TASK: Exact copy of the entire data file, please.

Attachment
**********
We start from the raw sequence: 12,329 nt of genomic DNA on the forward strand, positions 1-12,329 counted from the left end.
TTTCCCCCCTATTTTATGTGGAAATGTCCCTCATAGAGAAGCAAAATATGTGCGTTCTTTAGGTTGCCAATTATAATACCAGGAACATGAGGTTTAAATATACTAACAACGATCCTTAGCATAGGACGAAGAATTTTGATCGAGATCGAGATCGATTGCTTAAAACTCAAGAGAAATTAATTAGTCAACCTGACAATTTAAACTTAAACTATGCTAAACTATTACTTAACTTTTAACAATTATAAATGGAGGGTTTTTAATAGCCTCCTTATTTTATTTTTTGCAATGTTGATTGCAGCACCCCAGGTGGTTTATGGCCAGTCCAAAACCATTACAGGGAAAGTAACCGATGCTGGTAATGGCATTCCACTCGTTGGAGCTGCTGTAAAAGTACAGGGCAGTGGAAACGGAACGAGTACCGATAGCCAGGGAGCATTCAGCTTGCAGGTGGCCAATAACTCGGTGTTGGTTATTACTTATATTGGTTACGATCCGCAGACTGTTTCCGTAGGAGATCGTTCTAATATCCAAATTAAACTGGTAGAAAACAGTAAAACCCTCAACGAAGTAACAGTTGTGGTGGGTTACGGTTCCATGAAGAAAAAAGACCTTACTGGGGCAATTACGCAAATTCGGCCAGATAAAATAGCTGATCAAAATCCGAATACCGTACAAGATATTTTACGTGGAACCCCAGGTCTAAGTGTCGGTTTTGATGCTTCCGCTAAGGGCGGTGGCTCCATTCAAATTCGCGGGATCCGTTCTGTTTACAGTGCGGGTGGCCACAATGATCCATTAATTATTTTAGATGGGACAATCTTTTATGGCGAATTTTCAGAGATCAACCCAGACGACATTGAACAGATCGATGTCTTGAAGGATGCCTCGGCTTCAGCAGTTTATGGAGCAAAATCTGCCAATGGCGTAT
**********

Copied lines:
We start from the raw sequence: 12,329 nt of genomic DNA on the forward strand, positions 1-12,329 counted from the left end.
TTTCCCCCCTATTTTATGTGGAAATGTCCCTCATAGAGAAGCAAAATATGTGCGTTCTTTAGGTTGCCAATTATAATACCAGGAACATGAGGTTTAAATATACTAACAACGATCCTTAGCATAGGACGAAGAATTTTGATCGAGATCGAGATCGATTGCTTAAAACTCAAGAGAAATTAATTAGTCAACCTGACAATTTAAACTTAAACTATGCTAAACTATTACTTAACTTTTAACAATTATAAATGGAGGGTTTTTAATAGCCTCCTTATTTTATTTTTTGCAATGTTGATTGCAGCACCCCAGGTGGTTTATGGCCAGTCCAAAACCATTACAGGGAAAGTAACCGATGCTGGTAATGGCATTCCACTCGTTGGAGCTGCTGTAAAAGTACAGGGCAGTGGAAACGGAACGAGTACCGATAGCCAGGGAGCATTCAGCTTGCAGGTGGCCAATAACTCGGTGTTGGTTATTACTTATATTGGTTACGATCCGCAGACTGTTTCCGTAGGAGATCGTTCTAATATCCAAATTAAACTGGTAGAAAACAGTAAAACCCTCAACGAAGTAACAGTTGTGGTGGGTTACGGTTCCATGAAGAAAAAAGACCTTACTGGGGCAATTACGCAAATTCGGCCAGATAAAATAGCTGATCAAAATCCGAATACCGTACAAGATATTTTACGTGGAACCCCAGGTCTAAGTGTCGGTTTTGATGCTTCCGCTAAGGGCGGTGGCTCCATTCAAATTCGCGGGATCCGTTCTGTTTACAGTGCGGGTGGCCACAATGATCCATTAATTATTTTAGATGGGACAATCTTTTATGGCGAATTTTCAGAGATCAACCCAGACGACATTGAACAGATCGATGTCTTGAAGGATGCCTCGGCTTCAGCAGTTTATGGAGCAAAATCTGCCAATGGCGTAT